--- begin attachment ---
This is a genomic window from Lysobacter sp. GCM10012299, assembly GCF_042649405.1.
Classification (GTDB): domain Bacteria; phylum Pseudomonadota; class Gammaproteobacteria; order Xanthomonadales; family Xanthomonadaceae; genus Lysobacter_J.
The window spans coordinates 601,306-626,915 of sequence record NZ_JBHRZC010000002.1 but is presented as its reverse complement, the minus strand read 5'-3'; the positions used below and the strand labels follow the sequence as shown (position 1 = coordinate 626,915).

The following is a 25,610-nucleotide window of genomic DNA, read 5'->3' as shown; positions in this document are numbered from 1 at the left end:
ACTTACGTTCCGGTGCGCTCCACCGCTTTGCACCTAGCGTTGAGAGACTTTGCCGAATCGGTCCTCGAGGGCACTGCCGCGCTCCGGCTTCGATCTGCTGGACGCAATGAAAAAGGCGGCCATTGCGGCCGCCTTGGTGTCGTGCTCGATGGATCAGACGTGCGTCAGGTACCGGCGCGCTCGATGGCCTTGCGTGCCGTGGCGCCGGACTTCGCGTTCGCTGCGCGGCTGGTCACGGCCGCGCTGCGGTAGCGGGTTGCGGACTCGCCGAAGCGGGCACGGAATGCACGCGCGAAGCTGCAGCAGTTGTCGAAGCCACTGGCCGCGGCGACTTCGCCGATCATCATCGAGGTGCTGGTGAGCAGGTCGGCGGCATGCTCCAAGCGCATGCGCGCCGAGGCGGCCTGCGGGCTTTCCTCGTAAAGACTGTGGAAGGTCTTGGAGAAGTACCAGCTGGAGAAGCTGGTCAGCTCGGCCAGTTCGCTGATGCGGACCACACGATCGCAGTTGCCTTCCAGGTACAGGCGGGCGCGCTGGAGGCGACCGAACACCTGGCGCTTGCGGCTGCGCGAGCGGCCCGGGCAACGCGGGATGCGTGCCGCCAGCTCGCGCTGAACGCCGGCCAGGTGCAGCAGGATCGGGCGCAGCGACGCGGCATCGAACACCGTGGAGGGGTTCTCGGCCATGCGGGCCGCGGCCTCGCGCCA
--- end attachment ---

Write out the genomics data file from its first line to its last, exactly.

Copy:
This is a genomic window from Lysobacter sp. GCM10012299, assembly GCF_042649405.1.
Classification (GTDB): domain Bacteria; phylum Pseudomonadota; class Gammaproteobacteria; order Xanthomonadales; family Xanthomonadaceae; genus Lysobacter_J.
The window spans coordinates 601,306-626,915 of sequence record NZ_JBHRZC010000002.1 but is presented as its reverse complement, the minus strand read 5'-3'; the positions used below and the strand labels follow the sequence as shown (position 1 = coordinate 626,915).

The following is a 25,610-nucleotide window of genomic DNA, read 5'->3' as shown; positions in this document are numbered from 1 at the left end:
ACTTACGTTCCGGTGCGCTCCACCGCTTTGCACCTAGCGTTGAGAGACTTTGCCGAATCGGTCCTCGAGGGCACTGCCGCGCTCCGGCTTCGATCTGCTGGACGCAATGAAAAAGGCGGCCATTGCGGCCGCCTTGGTGTCGTGCTCGATGGATCAGACGTGCGTCAGGTACCGGCGCGCTCGATGGCCTTGCGTGCCGTGGCGCCGGACTTCGCGTTCGCTGCGCGGCTGGTCACGGCCGCGCTGCGGTAGCGGGTTGCGGACTCGCCGAAGCGGGCACGGAATGCACGCGCGAAGCTGCAGCAGTTGTCGAAGCCACTGGCCGCGGCGACTTCGCCGATCATCATCGAGGTGCTGGTGAGCAGGTCGGCGGCATGCTCCAAGCGCATGCGCGCCGAGGCGGCCTGCGGGCTTTCCTCGTAAAGACTGTGGAAGGTCTTGGAGAAGTACCAGCTGGAGAAGCTGGTCAGCTCGGCCAGTTCGCTGATGCGGACCACACGATCGCAGTTGCCTTCCAGGTACAGGCGGGCGCGCTGGAGGCGACCGAACACCTGGCGCTTGCGGCTGCGCGAGCGGCCCGGGCAACGCGGGATGCGTGCCGCCAGCTCGCGCTGAACGCCGGCCAGGTGCAGCAGGATCGGGCGCAGCGACGCGGCATCGAACACCGTGGAGGGGTTCTCGGCCATGCGGGCCGCGGCCTCGCGCCA